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Pulmonary toxicity following intratracheal instillation of dispersed silver nanoparticles in rats.

Roberts JR; Chapman RS; Young S; Kenyon A; Schwegler-Berry D; Stefaniak AB; Chen BT; Antonini JM
Toxicologist 2011 Mar; 120(Suppl 2):377-378
Silver nanoparticles (Ag NPs) are emerging as one of the fastest growing categories of manufactured materials in the nanotechnology industry, which may lead to an increased risk of worker exposure to this nanomaterial. The goal of these studies was to characterize pulmonary toxicity of Ag NPs using an in vivo model. Ag NPs were 20 nm in diameter with a polyvinylpovidone coating (PVP, 0.3% wt) (NanoAmor, Inc.). Specific surface area was measured to be 7.54 +/- 0.103 m2/g. Ag NPs were suspended in a dispersion medium (DM, phosphate-buffered saline + 0.6 mg/ml rat serum albumin + 0.01 mg/ml dipalmitoyl phosphocholine) and sonicated. Aggregate size was evaluated in DM using dynamic light scattering and average agglomerates were approximately 150 nm. On day 0, Sprague-Dawley rats were intratracheally-instilled with Ag NPs in DM at doses of 9.35, 37.6, 112, 224, or 449 ug, SiO2 at a dose of 449 ug (positive control), or DM alone (vehicle control). Rats were humanely sacrificed 1, 7, 14, and 28 days post-exposure, the right lung was lavaged, and lung-associated lymph nodes (LALN) were removed for analysis. Lavage fluid parameters (lactate dehydrogenase and albumin), cellular influx into the lung (macrophage, neutrophil, and lymphocytes), and LALN cell number and phenotype were evaluated to assess lung injury, inflammation, and immune response. Indices of lung injury and inflammation were significantly elevated in a dose-dependent manner at days 1 and 7, which exceeded the positive control at the highest dose. By day 14, only the rats exposed to 449 ug Ag NP dose had significantly elevated parameters similar to that of the positive control which persisted out to day 28. There was a dose-dependent increase in LALN cell number beginning at day 7 and continuing in the 3 highest doses out to day 28. There was also a dose-dependent increase in lymphocytes in the lavage fluid. Collectively, these data demonstrate the Ag NPs have the capacity to induce pulmonary injury and inflammation, as well as alter immune responses in the lung.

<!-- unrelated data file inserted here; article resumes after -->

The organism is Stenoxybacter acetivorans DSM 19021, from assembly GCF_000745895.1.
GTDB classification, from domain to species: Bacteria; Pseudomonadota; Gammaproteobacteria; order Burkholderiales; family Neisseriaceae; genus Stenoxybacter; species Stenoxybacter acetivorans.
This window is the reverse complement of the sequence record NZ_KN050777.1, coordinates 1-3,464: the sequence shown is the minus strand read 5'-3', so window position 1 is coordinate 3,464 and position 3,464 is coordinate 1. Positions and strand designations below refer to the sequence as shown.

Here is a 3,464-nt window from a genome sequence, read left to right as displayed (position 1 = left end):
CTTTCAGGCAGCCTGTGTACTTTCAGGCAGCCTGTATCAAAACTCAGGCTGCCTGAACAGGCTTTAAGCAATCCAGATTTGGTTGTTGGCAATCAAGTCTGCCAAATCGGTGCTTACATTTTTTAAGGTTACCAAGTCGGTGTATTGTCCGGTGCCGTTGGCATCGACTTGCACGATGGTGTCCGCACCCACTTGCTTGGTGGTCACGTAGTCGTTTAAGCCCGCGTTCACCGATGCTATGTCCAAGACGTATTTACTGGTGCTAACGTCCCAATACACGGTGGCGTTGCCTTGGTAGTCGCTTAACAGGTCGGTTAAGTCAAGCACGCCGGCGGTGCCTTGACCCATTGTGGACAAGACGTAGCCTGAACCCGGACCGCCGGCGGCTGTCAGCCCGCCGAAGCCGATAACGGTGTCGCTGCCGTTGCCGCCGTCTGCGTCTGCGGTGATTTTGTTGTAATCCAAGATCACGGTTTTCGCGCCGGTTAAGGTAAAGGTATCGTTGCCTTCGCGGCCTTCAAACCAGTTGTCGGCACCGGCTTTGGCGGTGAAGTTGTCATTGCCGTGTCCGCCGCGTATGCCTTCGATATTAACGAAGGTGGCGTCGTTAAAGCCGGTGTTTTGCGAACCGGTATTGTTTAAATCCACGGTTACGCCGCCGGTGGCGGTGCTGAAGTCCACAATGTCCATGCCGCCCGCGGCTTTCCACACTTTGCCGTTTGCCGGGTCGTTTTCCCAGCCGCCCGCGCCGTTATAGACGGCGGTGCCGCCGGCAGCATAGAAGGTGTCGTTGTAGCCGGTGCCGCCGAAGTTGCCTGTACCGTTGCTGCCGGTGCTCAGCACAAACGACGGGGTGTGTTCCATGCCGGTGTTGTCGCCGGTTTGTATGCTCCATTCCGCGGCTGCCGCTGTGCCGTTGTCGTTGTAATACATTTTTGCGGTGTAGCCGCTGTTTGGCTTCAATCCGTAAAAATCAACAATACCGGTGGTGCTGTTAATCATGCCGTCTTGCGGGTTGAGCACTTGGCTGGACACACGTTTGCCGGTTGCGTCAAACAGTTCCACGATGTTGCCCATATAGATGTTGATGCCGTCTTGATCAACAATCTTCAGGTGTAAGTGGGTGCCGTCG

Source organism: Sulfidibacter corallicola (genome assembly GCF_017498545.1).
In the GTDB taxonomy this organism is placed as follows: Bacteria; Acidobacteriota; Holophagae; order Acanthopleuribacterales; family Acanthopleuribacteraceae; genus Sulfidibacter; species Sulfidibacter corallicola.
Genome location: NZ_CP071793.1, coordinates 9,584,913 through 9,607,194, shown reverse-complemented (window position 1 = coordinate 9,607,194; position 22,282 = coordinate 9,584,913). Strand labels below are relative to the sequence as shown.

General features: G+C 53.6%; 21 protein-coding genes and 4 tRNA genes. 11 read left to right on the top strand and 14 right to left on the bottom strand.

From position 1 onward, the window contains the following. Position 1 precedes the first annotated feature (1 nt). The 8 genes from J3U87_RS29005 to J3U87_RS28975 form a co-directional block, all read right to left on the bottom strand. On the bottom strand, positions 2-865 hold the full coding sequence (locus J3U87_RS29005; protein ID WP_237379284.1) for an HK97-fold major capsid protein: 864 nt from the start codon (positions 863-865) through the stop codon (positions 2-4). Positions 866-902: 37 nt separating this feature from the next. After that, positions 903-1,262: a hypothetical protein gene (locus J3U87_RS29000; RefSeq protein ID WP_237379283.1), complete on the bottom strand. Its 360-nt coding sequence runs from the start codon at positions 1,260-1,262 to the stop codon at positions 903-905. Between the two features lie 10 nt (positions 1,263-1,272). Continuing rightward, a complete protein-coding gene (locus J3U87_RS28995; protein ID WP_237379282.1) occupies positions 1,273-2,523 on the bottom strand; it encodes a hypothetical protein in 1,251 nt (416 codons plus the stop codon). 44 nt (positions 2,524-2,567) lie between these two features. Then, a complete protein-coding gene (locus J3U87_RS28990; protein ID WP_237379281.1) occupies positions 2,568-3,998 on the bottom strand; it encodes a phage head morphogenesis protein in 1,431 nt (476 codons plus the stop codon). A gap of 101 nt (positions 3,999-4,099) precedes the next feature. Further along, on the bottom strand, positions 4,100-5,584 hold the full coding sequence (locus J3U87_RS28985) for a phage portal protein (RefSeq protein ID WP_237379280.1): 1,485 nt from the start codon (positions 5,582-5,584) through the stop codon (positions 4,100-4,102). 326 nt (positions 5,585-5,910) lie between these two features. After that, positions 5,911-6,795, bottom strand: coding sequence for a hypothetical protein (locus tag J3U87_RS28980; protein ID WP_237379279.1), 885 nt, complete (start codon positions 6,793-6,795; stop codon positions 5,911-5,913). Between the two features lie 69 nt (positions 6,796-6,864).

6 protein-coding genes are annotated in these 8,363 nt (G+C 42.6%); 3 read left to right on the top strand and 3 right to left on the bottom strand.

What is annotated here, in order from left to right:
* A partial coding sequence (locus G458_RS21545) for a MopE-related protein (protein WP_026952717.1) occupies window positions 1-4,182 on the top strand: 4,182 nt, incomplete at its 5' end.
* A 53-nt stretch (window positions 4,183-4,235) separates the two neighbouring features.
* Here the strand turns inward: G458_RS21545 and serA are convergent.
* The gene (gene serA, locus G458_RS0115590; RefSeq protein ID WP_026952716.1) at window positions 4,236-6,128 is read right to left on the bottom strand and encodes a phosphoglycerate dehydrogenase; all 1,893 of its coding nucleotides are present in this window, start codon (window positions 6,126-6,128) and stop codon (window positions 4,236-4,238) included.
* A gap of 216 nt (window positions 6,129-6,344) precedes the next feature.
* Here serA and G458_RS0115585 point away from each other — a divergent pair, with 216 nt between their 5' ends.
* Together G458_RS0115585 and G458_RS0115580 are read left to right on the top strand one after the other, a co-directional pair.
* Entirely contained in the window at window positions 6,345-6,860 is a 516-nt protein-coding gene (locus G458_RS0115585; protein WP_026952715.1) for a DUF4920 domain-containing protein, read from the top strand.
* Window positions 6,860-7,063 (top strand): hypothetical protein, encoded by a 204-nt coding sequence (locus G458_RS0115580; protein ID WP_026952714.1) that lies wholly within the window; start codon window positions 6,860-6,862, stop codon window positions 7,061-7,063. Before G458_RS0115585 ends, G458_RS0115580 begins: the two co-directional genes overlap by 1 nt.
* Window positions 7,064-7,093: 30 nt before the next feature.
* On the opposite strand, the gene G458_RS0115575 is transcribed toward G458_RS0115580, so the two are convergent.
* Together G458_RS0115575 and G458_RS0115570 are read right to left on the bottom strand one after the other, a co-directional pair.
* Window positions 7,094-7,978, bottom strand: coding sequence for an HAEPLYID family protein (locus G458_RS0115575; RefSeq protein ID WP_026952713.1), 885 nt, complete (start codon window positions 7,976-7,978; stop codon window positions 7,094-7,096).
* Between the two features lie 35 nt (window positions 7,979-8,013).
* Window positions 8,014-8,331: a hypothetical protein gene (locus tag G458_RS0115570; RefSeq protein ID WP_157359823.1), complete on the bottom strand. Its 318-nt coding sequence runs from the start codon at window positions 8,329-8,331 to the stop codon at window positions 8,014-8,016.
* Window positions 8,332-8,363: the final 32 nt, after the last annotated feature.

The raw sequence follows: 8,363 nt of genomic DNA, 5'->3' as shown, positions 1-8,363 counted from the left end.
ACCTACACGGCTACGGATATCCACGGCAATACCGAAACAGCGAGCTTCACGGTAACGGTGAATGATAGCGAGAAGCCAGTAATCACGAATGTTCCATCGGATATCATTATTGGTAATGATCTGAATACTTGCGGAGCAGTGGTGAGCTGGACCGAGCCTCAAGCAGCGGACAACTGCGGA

Biological-effects; Cell-biology; Cell-function; Cellular-reactions; Cytotoxic-effects; Epidemiology; Exposure-levels; Immune-reaction; Immunochemistry; Immunotoxins; Inhalation-studies; Laboratory-animals; Lung-cells; Lung-disorders; Lung-irritants; Microscopic-analysis; Microscopy; Molecular-biology; Molecular-structure; Nanotechnology; Physiological-effects; Pulmonary-disorders; Pulmonary-system; Pulmonary-system-disorders; Quantitative-analysis; Respiratory-hypersensitivity; Respiratory-irritants
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The Toxicologist. Society of Toxicology 50th Annual Meeting and ToxExpo, March 6-10, 2011, Washington, DC
Page last reviewed: March 18, 2022
Content source: National Institute for Occupational Safety and Health Education and Information Division